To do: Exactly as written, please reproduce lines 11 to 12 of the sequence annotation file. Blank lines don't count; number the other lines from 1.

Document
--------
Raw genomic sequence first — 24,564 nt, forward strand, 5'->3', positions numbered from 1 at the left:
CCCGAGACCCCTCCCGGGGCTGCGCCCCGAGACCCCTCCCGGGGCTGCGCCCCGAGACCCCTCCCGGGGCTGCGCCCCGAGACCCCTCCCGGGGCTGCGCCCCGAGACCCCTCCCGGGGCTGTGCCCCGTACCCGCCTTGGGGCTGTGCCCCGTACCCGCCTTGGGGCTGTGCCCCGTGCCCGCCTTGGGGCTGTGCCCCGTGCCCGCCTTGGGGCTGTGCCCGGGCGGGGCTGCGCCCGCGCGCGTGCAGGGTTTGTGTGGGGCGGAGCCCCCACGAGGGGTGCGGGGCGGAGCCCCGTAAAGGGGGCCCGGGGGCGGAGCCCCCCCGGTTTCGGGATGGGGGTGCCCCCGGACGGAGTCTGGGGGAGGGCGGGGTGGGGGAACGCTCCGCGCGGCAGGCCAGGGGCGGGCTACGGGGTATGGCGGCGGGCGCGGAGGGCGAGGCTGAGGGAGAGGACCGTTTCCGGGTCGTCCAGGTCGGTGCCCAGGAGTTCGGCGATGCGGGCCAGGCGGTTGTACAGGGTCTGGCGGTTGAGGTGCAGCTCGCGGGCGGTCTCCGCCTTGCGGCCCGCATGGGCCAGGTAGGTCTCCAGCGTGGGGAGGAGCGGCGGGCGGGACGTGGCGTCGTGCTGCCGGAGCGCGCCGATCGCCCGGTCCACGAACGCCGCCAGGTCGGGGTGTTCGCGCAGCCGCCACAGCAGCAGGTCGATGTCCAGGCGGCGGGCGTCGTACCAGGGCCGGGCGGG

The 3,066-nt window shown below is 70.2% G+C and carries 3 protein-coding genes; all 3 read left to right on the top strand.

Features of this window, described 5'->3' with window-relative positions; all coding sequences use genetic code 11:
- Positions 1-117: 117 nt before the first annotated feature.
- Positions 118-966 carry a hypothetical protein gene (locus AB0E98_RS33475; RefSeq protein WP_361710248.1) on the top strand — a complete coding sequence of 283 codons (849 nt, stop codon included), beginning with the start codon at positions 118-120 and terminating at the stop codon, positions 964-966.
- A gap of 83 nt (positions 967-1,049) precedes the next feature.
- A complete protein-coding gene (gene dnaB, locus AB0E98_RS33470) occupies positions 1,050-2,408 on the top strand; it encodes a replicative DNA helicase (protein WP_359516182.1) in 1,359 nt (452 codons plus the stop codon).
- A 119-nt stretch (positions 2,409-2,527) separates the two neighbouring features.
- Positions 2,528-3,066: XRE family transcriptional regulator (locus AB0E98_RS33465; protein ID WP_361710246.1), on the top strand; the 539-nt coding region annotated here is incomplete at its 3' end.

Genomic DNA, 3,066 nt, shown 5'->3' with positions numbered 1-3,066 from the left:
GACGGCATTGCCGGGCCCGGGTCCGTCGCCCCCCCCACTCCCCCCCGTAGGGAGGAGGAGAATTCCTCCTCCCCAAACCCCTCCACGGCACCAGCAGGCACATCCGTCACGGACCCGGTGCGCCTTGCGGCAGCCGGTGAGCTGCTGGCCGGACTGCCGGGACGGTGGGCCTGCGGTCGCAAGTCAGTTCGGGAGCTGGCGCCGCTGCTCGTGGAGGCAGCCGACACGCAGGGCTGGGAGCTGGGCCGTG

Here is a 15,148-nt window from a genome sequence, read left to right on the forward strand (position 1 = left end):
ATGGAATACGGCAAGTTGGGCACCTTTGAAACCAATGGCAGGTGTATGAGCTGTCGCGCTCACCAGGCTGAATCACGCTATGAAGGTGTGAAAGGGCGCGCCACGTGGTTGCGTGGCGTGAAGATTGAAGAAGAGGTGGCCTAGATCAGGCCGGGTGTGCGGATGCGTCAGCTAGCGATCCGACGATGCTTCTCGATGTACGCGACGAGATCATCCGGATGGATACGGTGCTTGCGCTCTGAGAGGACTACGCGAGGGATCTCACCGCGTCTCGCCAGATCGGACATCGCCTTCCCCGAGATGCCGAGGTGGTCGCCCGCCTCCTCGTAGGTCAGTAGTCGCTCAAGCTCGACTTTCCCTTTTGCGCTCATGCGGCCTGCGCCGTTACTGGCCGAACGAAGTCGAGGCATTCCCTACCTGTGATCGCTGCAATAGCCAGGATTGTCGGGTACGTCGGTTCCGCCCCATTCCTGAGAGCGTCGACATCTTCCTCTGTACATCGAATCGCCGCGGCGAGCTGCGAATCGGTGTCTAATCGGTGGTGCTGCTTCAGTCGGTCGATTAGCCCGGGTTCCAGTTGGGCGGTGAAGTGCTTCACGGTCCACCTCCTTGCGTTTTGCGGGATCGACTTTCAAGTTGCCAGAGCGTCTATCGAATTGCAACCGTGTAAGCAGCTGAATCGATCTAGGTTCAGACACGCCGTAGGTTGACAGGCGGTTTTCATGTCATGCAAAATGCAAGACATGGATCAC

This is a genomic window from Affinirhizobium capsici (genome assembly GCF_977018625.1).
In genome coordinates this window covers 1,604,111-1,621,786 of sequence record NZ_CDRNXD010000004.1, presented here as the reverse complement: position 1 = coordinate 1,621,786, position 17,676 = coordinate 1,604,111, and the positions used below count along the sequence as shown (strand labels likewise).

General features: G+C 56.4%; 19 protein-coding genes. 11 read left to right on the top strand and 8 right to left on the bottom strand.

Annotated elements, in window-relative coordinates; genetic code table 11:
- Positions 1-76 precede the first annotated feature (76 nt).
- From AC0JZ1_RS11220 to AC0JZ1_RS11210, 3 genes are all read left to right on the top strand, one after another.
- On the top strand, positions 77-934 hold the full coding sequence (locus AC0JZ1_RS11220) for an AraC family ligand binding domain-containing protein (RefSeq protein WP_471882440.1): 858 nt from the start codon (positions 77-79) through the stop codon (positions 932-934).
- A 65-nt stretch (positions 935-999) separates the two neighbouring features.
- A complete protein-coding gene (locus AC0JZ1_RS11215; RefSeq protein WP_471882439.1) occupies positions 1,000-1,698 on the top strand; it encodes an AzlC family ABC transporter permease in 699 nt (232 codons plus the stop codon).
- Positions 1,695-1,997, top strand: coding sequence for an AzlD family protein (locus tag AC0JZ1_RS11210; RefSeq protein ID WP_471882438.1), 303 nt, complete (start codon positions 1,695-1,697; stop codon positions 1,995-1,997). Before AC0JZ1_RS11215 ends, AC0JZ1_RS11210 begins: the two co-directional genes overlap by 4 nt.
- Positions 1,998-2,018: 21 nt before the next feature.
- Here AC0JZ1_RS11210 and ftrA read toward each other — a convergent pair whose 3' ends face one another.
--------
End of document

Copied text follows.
Genomic DNA, 3,066 nt, shown 5'->3' with positions numbered 1-3,066 from the left:
GACGGCATTGCCGGGCCCGGGTCCGTCGCCCCCCCCACTCCCCCCCGTAGGGAGGAGGAGAATTCCTCCTCCCCAAACCCCTCCACGGCACCAGCAGGCACATCCGTCACGGACCCGGTGCGCCTTGCGGCAGCCGGTGAGCTGCTGGCCGGACTGCCGGGACGGTGGGCCTGCGGTCGCAAGTCAGTTCGGGAGCTGGCGCCGCTGCTCGTGGAGGCAGCCGACACGCAGGGCTGGGAGCTGGGCCGTG